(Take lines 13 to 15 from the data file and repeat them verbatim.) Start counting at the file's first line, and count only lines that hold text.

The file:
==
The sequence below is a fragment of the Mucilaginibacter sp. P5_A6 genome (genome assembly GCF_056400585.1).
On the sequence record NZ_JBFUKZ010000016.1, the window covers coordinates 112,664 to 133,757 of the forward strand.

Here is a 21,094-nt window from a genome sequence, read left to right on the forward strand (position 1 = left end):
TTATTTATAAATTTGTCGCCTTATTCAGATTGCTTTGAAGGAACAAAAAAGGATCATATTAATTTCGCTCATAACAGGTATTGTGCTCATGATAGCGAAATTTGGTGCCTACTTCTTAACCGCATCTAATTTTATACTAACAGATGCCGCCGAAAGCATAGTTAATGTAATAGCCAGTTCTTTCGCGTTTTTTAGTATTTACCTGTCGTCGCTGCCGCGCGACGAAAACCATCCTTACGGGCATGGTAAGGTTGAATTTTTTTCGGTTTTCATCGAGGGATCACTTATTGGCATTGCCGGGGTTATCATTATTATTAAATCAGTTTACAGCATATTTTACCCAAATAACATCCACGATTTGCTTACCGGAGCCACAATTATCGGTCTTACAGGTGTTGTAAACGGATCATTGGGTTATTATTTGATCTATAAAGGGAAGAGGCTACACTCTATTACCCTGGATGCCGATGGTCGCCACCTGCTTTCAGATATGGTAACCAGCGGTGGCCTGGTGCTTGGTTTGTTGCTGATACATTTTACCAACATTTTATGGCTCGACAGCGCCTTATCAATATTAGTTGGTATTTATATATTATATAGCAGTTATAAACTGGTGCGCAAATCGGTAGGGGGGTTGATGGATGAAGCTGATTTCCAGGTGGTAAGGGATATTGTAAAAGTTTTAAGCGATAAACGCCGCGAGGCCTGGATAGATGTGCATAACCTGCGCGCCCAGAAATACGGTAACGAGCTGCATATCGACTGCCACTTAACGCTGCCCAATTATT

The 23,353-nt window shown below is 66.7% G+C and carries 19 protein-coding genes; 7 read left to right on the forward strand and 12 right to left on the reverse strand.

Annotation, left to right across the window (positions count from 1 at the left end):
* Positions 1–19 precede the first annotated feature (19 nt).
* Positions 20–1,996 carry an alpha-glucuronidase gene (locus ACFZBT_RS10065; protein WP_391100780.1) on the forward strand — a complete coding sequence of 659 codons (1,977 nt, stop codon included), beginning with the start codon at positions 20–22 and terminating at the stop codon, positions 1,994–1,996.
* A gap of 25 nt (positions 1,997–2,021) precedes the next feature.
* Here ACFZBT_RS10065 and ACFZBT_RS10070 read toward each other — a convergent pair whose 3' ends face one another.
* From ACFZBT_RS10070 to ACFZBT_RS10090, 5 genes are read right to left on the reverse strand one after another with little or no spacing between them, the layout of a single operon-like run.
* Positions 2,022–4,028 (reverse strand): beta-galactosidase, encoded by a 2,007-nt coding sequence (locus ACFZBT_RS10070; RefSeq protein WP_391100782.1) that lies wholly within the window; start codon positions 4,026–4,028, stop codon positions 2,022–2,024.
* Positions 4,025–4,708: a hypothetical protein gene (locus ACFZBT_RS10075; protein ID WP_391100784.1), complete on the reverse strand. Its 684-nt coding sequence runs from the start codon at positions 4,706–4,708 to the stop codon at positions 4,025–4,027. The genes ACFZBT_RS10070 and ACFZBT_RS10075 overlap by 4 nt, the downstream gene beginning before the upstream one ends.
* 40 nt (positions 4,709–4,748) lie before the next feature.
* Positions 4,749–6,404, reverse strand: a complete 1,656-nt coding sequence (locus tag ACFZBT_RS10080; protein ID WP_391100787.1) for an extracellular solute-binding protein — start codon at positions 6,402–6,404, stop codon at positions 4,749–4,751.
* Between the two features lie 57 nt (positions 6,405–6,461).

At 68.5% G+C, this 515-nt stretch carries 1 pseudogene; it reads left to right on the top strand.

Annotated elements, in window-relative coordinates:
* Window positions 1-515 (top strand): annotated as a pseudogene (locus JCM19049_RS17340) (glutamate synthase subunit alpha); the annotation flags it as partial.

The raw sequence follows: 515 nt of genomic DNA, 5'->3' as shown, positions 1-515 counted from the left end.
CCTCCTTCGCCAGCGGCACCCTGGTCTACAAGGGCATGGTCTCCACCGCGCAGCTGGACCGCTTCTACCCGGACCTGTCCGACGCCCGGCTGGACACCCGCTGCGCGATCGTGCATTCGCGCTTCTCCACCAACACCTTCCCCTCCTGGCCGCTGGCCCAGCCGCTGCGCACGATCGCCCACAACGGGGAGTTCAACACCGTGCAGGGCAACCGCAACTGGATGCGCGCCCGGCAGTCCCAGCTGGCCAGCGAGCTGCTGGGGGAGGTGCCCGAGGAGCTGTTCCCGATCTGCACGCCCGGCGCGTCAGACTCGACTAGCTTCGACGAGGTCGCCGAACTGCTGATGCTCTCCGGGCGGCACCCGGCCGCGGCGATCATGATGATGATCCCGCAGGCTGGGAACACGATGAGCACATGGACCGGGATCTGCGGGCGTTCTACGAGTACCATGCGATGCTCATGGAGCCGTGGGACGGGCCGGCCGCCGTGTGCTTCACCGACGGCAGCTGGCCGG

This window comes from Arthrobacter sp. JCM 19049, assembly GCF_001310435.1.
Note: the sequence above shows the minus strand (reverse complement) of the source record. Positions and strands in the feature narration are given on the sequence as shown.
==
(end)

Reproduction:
* Positions 4,025–4,708: a hypothetical protein gene (locus ACFZBT_RS10075; protein ID WP_391100784.1), complete on the reverse strand. Its 684-nt coding sequence runs from the start codon at positions 4,706–4,708 to the stop codon at positions 4,025–4,027. The genes ACFZBT_RS10070 and ACFZBT_RS10075 overlap by 4 nt, the downstream gene beginning before the upstream one ends.
* 40 nt (positions 4,709–4,748) lie before the next feature.
* Positions 4,749–6,404, reverse strand: a complete 1,656-nt coding sequence (locus tag ACFZBT_RS10080; protein ID WP_391100787.1) for an extracellular solute-binding protein — start codon at positions 6,402–6,404, stop codon at positions 4,749–4,751.